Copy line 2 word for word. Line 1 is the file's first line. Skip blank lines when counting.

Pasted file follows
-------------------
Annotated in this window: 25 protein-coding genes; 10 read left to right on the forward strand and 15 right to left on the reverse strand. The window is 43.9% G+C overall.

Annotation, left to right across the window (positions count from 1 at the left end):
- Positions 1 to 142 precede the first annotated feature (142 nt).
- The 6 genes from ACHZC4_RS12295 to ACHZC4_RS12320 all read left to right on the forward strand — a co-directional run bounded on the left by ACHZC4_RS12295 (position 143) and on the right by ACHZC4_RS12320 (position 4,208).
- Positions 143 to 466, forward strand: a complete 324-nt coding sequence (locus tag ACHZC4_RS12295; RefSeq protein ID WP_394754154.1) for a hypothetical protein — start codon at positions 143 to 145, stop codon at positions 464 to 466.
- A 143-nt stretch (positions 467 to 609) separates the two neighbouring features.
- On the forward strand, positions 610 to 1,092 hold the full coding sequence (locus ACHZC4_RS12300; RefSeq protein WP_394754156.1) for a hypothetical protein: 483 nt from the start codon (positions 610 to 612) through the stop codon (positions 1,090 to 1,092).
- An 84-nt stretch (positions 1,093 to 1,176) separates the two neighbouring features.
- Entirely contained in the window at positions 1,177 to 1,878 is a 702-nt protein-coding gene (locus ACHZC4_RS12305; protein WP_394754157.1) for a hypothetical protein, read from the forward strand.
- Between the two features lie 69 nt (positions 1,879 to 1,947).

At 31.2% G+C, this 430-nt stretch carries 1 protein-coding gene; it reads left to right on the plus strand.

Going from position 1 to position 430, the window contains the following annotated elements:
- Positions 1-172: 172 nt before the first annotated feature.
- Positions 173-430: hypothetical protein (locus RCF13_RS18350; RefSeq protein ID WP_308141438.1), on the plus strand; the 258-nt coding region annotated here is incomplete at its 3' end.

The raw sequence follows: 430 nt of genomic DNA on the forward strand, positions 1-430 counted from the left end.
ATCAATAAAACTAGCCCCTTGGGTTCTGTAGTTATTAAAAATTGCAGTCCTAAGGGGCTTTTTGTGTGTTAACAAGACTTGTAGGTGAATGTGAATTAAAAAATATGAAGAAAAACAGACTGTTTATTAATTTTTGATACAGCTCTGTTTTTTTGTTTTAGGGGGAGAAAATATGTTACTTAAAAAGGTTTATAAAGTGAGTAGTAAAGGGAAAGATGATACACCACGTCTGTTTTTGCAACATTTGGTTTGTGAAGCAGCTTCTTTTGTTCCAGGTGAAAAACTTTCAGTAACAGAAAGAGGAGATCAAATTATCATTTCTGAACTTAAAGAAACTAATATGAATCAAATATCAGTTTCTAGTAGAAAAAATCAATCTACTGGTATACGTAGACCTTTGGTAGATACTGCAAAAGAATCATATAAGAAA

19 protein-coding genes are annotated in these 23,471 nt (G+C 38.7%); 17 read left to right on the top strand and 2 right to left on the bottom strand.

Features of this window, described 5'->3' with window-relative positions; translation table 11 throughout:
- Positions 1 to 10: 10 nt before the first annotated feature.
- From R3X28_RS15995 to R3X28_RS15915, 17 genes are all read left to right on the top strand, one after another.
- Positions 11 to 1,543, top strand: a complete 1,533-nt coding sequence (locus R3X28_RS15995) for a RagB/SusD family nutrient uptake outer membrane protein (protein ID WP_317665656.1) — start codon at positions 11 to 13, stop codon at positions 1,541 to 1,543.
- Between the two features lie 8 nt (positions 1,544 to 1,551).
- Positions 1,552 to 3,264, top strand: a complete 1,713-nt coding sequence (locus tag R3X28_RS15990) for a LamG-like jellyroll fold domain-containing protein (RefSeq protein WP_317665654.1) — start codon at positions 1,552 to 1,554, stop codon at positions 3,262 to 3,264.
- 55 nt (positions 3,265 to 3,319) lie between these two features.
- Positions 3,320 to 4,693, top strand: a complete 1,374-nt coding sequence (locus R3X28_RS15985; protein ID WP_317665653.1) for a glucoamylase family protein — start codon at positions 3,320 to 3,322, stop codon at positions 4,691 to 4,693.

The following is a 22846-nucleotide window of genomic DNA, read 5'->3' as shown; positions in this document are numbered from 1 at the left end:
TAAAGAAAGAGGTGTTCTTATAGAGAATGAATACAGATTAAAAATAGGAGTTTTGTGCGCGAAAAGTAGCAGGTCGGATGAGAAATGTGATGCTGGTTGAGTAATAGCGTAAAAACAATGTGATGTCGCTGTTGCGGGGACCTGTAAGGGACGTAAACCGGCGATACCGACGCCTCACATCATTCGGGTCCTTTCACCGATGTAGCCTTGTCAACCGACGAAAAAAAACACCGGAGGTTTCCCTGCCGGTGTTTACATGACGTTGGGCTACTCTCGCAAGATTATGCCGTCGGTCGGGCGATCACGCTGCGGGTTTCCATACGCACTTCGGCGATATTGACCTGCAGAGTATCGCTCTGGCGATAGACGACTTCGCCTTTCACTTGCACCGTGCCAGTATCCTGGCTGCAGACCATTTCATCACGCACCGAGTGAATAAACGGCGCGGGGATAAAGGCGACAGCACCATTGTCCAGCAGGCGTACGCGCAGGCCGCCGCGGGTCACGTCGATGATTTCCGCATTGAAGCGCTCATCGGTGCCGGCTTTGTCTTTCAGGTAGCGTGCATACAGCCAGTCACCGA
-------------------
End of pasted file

Annotation, left to right across the window (positions count from 1 at the left end):